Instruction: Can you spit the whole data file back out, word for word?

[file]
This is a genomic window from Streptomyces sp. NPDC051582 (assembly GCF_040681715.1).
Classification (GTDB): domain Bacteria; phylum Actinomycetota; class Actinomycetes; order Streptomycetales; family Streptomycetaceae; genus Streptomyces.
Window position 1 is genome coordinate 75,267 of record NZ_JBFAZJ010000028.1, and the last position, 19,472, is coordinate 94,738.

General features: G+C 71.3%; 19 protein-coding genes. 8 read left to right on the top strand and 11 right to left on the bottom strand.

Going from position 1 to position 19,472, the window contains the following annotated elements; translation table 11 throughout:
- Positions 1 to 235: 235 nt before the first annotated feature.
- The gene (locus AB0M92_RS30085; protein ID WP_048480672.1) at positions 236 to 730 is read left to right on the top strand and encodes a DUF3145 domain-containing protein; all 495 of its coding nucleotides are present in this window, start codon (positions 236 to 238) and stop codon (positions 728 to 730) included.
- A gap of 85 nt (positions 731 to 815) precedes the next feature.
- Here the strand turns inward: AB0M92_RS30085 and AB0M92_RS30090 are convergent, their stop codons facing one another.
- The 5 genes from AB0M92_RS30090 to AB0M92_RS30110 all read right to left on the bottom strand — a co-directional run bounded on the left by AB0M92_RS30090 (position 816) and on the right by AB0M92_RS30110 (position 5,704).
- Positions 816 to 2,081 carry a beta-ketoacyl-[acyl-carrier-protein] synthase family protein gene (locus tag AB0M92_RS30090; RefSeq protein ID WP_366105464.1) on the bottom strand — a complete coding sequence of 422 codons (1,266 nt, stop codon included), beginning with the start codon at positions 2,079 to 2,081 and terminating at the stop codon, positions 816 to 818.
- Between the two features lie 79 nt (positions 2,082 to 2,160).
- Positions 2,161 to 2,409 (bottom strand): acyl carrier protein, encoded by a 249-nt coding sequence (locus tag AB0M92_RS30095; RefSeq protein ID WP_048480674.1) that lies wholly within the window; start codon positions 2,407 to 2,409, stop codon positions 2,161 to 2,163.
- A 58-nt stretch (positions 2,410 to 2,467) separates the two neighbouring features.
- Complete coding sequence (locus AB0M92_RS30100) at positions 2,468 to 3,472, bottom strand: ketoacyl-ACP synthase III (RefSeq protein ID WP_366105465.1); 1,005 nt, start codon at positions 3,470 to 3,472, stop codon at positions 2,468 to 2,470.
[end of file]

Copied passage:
This is a genomic window from Streptomyces sp. NPDC051582 (assembly GCF_040681715.1).
Classification (GTDB): domain Bacteria; phylum Actinomycetota; class Actinomycetes; order Streptomycetales; family Streptomycetaceae; genus Streptomyces.
Window position 1 is genome coordinate 75,267 of record NZ_JBFAZJ010000028.1, and the last position, 19,472, is coordinate 94,738.

General features: G+C 71.3%; 19 protein-coding genes. 8 read left to right on the top strand and 11 right to left on the bottom strand.

Going from position 1 to position 19,472, the window contains the following annotated elements; translation table 11 throughout:
- Positions 1 to 235: 235 nt before the first annotated feature.
- The gene (locus AB0M92_RS30085; protein ID WP_048480672.1) at positions 236 to 730 is read left to right on the top strand and encodes a DUF3145 domain-containing protein; all 495 of its coding nucleotides are present in this window, start codon (positions 236 to 238) and stop codon (positions 728 to 730) included.
- A gap of 85 nt (positions 731 to 815) precedes the next feature.
- Here the strand turns inward: AB0M92_RS30085 and AB0M92_RS30090 are convergent, their stop codons facing one another.
- The 5 genes from AB0M92_RS30090 to AB0M92_RS30110 all read right to left on the bottom strand — a co-directional run bounded on the left by AB0M92_RS30090 (position 816) and on the right by AB0M92_RS30110 (position 5,704).
- Positions 816 to 2,081 carry a beta-ketoacyl-[acyl-carrier-protein] synthase family protein gene (locus tag AB0M92_RS30090; RefSeq protein ID WP_366105464.1) on the bottom strand — a complete coding sequence of 422 codons (1,266 nt, stop codon included), beginning with the start codon at positions 2,079 to 2,081 and terminating at the stop codon, positions 816 to 818.
- Between the two features lie 79 nt (positions 2,082 to 2,160).
- Positions 2,161 to 2,409 (bottom strand): acyl carrier protein, encoded by a 249-nt coding sequence (locus tag AB0M92_RS30095; RefSeq protein ID WP_048480674.1) that lies wholly within the window; start codon positions 2,407 to 2,409, stop codon positions 2,161 to 2,163.
- A 58-nt stretch (positions 2,410 to 2,467) separates the two neighbouring features.
- Complete coding sequence (locus AB0M92_RS30100) at positions 2,468 to 3,472, bottom strand: ketoacyl-ACP synthase III (RefSeq protein ID WP_366105465.1); 1,005 nt, start codon at positions 3,470 to 3,472, stop codon at positions 2,468 to 2,470.